Space: Hovering NASA moon base could be on horizon

Just a day after US President Barack Obama was re-elected, rumours began to fly that he will back NASA plans to build a hovering moon base. This lunar outpost would be parked in orbit, about 60,000 kilometres from the moon’s far side, in a gravitational haven called a Lagrange point.

There, the combined gravity of Earth and the moon would tug on a spacecraft with exactly the force needed for it to hover near the moon without spending fuel. Putting a spaceport at the Earth-moon Lagrange point 2 (EML-2) might assist human missions to an asteroid or to Mars – both on the list of NASA goals Obama announced in 2010.

Buzz about NASA’s vision for an EML-2 outpost has been swirling since September, when the Orlando Sentinel newspaper obtained documents detailing how such a craft could be built using parts left over from the International Space Station.

NASA has probably already cleared plans for the craft with the Obama administration, space policy expert John Logsdon of George Washington University in Washington DC told Space.com on 7 November, and has been waiting until after the election to announce them.

Asked about the spaceport, NASA officials would only say the agency is working towards sending a capsule to loop around the moon in 2017 and a manned mission to lunar orbit in 2021.

The president’s plan

“NASA is executing the President’s ambitious space exploration plan that includes missions around the moon, to an asteroid and eventually to Mars,” spokesperson Rachel Kraft said in an email to New Scientist. “There are a variety of routes and options being discussed to help build the knowledge and capabilities to get there, and other options may be considered as we look for ways to buy down risk.”

The hovering moon base plan sounds plausible, although NASA will probably wait until the new federal budget is announced in February to confirm anything, says Dan Lester of the University of Texas at Austin, who has served on NASA policy committees.

“With all these rumours, I haven’t heard anybody at NASA who’s denying it. I think that says a lot,” he says.

EML-2 is farther from Earth than astronauts have ever ventured, and is not shielded from radiation by Earth’s magnetic field. That makes it a good testing ground for deep space life-support systems, Lester says.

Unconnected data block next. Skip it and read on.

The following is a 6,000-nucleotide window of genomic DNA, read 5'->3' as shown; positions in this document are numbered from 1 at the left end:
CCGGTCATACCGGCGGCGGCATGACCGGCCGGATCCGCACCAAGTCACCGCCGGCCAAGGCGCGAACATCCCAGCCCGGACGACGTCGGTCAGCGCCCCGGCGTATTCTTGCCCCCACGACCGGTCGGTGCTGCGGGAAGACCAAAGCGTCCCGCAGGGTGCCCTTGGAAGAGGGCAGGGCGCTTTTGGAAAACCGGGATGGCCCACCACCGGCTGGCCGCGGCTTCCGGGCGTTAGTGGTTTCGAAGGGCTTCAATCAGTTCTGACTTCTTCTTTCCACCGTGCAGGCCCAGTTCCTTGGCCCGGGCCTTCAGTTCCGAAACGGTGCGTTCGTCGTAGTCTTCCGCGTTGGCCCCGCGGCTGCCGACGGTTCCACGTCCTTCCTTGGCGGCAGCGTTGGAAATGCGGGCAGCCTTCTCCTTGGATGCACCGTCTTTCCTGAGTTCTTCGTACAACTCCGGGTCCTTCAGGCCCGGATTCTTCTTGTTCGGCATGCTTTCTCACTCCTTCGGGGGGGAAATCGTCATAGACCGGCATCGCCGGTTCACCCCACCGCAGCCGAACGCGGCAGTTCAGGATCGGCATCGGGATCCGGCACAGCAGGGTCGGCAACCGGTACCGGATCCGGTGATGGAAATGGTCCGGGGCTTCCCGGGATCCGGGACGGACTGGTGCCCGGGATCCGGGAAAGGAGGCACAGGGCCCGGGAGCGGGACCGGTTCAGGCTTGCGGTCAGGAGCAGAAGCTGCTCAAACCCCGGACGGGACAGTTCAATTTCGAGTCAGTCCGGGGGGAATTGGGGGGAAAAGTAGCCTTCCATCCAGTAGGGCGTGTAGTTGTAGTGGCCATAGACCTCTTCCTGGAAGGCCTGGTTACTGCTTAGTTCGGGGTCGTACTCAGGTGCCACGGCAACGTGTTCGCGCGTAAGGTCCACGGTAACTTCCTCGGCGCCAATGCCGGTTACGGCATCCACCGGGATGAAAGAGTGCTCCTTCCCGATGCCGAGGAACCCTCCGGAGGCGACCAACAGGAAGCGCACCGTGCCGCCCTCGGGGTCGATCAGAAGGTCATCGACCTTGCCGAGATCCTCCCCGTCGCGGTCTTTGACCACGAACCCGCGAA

“If you want to get people out of low-Earth orbit, you want to test how well they can do in deep space, and you want to have some useful things for them to do when they’re out there, maybe the first thing to do is to send them to a Lagrange point rather than sending them to an asteroid,” he says.

Scuba on Titan

An EML-2 spaceport could also allow astronauts on the base to explore the moon using robots controlled in real time. The three-second delay for radio signals to travel round-trip between Earth and the moon makes directly controlling a lunar rover from our home planet impractical. “It’s as if you were driving drunk,” says Lester. But EML-2 is close enough to the moon to erase that obstacle.

Last week NASA completed a test of such technology when an astronaut on the International Space Station drove a toy rover on Earth via the agency’s interplanetary internet.

Similar strategies could be used on Mars, as either a prelude to or a substitute for landing humans on the surface. Having a telepresence in space could also take human minds to places where our bodies can’t go.

“We could send human beings into orbit around [Saturn's moon] Titan and they could do virtual scuba diving in the methane lakes,” Lester says. “When you think about doing exploration that way, all of a sudden there are many more destinations for human spaceflight than there were before.”

Syndicated content: Lisa Grossman, New Scientist

Tags: NASA

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